Tesla Split Will Struggle to Feed $280 Billion Rally
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After a $280 billion rally since late May, Tesla Inc. is using a trusted method for fueling further gains. It may not pan out like that.
The electric vehicle maker’s second stock split in as many years took effect when U.S. markets opened Aug. 25, a move aimed at bolstering an already strong retail investor base. The previous one in 2020 was among a number of factors that drove the stock up more than eightfold that year.
The latest split comes close on the heels of similar moves by Amazon.com Inc. and Alphabet Inc., whose subsequent stock performances have suggested this once dependable tactic to boost valuation is losing its potency amid the ravages of a bear market. Amazon shares fell more than 10% from when it announced the split to the day it became effective, while Alphabet lost 21% between those events.
“The stock split smoke-and-mirror boost is much more prevalent in a bull market when retail investors rush into stocks,” said Greg Martin, managing director and co-founder of Rainmaker Securities. “In bear markets retail investors tend to be less involved and the institutional players would never be fooled by a stock split to move into a stock.”
Shares of the Elon Musk-led company fell 12% through Aug. 25’s close since late March when it declared its plan for a split, a far cry from 2020 when the stock surged 60% from announcement to the last close prior to the beginning of split-adjusted trading.
The shares rose as much as 2% at the open in New York, before slipping and turning negative. They closed down 0.4%, at the split-adjusted price of $296.07 Aug. 25.
Riskier growth stocks like Tesla have borne the brunt of a souring equities market mood this year amid the threat of a recession. The stock is down 16% year-to-date, headed for its first annual decline since 2016. And having rallied 41% since hitting a year low on May 24, the rebound has hit a wall in August as broader enthusiasm among retail investors has started to flag again.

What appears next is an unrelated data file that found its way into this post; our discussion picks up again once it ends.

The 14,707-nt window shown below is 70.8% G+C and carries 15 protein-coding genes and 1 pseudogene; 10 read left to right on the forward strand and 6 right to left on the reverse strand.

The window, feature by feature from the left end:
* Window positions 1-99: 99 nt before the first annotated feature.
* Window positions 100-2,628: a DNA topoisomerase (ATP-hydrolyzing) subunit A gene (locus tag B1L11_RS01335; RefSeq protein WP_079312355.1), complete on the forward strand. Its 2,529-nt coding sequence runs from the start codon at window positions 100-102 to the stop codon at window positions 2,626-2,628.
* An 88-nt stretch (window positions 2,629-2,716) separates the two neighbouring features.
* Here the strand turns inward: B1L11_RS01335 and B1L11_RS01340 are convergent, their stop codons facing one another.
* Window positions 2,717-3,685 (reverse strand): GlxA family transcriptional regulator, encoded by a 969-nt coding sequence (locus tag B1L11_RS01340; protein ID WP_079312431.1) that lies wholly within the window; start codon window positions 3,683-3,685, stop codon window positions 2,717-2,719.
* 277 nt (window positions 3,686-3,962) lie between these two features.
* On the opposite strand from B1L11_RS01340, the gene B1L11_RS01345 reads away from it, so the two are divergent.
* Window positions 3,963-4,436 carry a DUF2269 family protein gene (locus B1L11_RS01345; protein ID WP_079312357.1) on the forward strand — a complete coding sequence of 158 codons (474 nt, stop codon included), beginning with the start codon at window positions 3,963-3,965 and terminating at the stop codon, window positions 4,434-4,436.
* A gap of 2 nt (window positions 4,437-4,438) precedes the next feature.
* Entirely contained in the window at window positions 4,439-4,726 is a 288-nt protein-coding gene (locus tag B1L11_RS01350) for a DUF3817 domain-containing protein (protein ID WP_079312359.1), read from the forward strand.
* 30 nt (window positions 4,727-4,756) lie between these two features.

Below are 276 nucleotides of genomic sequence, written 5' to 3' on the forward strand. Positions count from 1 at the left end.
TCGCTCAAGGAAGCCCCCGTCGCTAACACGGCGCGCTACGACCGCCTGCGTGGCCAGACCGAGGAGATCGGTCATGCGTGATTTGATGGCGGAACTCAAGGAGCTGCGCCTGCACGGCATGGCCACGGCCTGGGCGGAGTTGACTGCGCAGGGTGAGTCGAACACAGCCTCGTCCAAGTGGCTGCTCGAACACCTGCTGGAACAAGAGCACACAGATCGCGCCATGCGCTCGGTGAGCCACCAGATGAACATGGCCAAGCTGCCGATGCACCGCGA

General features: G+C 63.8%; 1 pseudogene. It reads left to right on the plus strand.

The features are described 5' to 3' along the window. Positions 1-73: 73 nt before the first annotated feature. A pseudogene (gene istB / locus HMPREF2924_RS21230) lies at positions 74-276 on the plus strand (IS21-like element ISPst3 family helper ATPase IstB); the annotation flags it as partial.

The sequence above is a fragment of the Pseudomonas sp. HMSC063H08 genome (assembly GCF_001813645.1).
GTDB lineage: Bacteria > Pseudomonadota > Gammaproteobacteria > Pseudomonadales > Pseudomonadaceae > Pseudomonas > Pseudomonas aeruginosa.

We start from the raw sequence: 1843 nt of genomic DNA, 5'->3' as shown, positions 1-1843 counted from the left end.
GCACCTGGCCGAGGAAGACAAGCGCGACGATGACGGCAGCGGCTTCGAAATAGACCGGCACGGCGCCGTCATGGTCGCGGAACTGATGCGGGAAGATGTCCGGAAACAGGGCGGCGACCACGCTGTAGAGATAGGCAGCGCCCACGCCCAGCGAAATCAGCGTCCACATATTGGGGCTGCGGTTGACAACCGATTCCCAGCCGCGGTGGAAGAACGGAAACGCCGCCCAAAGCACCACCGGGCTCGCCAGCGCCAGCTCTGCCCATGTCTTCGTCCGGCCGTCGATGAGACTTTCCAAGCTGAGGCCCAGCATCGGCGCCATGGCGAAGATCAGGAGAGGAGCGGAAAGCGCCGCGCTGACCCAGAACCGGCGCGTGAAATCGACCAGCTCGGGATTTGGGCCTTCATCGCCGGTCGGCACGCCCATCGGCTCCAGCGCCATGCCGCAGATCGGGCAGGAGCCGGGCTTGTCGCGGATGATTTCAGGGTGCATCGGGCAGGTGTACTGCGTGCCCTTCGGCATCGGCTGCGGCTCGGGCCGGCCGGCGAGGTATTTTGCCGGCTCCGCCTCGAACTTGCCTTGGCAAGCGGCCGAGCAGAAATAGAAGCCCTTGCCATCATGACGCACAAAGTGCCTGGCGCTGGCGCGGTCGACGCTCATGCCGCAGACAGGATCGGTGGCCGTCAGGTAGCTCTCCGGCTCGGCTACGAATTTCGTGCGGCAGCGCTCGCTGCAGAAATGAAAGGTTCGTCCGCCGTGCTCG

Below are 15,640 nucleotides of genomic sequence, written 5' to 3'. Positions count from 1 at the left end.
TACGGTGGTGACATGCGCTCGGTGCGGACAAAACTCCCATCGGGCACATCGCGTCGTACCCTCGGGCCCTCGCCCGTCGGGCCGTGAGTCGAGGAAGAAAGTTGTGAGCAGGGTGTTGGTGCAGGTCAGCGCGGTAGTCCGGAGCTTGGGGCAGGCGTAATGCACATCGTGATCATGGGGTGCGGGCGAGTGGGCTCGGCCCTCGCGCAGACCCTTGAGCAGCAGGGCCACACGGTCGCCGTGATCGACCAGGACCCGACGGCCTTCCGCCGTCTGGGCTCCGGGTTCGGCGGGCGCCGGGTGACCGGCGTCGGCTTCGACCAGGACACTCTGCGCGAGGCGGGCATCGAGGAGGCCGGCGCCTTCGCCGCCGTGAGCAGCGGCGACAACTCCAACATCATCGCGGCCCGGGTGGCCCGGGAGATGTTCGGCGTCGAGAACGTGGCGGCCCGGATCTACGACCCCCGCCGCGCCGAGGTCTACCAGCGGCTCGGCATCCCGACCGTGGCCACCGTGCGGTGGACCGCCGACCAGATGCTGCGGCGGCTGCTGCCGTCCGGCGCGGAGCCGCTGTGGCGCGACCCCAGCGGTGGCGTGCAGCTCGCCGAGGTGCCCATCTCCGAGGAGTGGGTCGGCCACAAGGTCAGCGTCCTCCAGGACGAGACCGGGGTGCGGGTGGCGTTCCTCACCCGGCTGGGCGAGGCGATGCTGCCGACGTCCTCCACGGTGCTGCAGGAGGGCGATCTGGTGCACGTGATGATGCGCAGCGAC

According to Vanda Research, investors tend to “drastically scale back” purchases of stocks in the weeks after a split takes effect. The firm doesn’t believe it will be any different for Tesla this time around, it said in a note.
In addition to a tentative investor mood, the stock’s eye-watering valuation may also make gains harder to come by. Tesla trades at about 58 times forward earnings estimates compared with 18 times for the S&P 500 Index. And the average analyst price target implies a decline of about 4% over the next 12 months, even as the benchmark index is expected to rise more than 15%.
“There is a lot of hope, speculation, hero worship in the current valuation,” said Catherine Faddis, chief investment officer of Grace Capital. In order to buy the stock right now, an investor needs to believe that in 10 years Tesla will have revenue of $800 billion, Faddis said, almost 10 times estimates for this year.
Then there is the company’s litany of challenges — production troubles in China, the persisting supply chain shortages across the automotive industry and high raw material costs, as well as Musk’s litigation with Twitter Inc. — that can dull the shine of any potential exuberance driven by the split.
Still, Tesla’s strong popularity with the mom-and-pop investing crowd can ensure a short-term bump in the stock, if wider investor sentiment improves again.
“A strong retail following is the key ingredient for a stock split to make a difference,” said Martin of Rainmaker Securities, adding that Tesla’s timing for the split may prove to be lucky as the climate act will “create substantial new demand for electric vehicles and Tesla is the market leader in the EV market.”
After Tesla executed its split there are now only eight Nasdaq 100 components with stocks priced at more than $500. This year’s market selloff, coupled with a series of splits, has meant that the number of companies with share prices exceeding $500 has halved from the beginning of the year.
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